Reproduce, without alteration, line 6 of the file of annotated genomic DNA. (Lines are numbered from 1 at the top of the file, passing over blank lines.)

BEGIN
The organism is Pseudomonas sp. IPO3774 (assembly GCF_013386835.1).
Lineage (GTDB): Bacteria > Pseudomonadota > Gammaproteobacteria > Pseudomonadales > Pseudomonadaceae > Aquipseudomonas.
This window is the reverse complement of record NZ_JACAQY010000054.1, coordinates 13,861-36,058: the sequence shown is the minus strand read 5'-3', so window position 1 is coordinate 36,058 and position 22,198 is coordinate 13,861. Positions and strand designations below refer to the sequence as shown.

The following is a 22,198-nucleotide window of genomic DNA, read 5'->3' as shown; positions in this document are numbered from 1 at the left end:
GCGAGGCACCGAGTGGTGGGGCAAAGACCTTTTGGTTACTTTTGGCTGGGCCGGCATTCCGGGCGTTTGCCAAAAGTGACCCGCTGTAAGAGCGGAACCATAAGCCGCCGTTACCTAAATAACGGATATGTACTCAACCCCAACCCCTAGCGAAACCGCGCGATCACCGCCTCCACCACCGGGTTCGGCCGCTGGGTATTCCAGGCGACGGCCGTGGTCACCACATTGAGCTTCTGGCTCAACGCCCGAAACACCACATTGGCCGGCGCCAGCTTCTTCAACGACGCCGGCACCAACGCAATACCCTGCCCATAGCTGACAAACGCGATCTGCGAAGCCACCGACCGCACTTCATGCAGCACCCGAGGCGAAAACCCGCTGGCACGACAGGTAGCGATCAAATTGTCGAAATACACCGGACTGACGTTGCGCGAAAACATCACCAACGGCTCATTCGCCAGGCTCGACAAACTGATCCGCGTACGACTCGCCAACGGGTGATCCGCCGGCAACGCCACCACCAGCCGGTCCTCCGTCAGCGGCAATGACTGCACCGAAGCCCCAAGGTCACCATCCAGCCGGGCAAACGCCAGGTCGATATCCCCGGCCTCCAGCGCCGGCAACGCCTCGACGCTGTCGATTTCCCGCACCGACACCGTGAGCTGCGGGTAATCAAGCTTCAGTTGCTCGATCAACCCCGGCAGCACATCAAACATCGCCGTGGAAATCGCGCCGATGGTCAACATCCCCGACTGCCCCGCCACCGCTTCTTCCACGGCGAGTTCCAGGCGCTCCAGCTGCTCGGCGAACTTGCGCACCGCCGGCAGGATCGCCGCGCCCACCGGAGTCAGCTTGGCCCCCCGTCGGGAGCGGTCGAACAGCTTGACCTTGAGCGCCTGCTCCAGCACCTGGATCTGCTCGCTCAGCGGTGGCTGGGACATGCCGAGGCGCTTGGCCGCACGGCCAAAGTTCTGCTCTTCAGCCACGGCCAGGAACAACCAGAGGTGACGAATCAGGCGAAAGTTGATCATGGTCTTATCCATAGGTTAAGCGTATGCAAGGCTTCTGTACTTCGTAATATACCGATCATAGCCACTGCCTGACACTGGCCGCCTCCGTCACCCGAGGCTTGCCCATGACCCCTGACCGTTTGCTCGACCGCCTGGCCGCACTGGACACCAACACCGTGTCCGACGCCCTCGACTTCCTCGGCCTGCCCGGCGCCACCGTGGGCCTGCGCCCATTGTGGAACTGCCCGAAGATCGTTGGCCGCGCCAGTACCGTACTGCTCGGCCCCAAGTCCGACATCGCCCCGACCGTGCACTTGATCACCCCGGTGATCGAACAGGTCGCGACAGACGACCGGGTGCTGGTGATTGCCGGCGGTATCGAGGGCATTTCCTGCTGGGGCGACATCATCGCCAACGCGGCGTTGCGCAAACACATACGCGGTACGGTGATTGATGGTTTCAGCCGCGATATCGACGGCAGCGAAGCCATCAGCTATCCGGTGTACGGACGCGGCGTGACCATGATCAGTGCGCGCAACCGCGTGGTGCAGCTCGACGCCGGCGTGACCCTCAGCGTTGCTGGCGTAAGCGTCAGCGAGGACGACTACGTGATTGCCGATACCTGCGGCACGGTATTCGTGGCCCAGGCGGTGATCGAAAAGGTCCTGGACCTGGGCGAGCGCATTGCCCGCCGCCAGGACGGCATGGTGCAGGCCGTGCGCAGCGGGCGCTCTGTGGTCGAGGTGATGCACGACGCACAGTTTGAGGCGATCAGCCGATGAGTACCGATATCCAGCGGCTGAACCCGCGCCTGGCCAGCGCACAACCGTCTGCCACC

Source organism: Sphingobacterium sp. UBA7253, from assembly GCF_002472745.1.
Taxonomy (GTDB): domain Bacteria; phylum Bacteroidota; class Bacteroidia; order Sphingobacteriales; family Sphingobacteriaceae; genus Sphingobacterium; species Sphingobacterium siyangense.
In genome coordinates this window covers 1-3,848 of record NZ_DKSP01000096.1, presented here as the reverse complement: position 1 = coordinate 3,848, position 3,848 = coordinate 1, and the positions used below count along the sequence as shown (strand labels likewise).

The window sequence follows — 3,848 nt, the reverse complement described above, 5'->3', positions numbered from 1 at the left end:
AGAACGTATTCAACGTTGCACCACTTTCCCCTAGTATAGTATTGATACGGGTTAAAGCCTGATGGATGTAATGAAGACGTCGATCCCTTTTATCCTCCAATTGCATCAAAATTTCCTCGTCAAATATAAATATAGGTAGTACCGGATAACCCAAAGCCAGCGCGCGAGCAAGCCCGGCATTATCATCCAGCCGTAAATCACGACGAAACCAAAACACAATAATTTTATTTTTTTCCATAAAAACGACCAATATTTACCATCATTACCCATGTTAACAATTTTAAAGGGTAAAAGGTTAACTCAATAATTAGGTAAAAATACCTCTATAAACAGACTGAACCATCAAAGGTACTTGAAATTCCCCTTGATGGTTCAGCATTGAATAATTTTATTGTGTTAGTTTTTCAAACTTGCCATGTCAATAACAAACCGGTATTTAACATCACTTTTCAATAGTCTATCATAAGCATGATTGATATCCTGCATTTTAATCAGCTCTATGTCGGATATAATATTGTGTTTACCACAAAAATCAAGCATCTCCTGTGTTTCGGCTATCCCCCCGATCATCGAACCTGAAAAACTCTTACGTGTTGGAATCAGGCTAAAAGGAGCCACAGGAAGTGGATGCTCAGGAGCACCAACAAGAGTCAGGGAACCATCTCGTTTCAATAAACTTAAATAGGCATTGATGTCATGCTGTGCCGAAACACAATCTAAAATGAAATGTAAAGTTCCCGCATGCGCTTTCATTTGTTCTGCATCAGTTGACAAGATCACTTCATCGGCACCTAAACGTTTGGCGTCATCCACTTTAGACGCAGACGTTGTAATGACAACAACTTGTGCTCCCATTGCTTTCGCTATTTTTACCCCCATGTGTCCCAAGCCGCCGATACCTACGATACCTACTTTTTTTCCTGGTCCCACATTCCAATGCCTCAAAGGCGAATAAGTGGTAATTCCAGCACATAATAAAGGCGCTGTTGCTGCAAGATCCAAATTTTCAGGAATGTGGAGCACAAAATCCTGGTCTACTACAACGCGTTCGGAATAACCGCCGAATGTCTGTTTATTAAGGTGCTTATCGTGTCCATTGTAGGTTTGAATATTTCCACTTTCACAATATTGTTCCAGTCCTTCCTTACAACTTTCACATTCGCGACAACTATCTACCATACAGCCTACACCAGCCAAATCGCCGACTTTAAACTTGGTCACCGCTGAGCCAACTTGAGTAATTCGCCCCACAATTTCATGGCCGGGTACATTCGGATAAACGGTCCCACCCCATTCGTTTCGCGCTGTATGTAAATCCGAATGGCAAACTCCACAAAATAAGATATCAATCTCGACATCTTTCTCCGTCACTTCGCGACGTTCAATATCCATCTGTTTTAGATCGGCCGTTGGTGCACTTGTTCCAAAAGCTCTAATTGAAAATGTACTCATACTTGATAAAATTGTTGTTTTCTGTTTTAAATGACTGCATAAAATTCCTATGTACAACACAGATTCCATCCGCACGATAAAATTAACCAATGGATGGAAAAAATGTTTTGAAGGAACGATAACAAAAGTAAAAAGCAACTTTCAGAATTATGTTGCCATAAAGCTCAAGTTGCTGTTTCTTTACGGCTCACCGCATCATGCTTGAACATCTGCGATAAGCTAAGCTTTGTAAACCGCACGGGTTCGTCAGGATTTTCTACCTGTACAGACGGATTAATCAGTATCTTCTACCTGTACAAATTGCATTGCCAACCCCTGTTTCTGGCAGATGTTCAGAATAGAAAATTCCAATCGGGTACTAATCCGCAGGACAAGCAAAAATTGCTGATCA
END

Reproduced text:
Source organism: Sphingobacterium sp. UBA7253, from assembly GCF_002472745.1.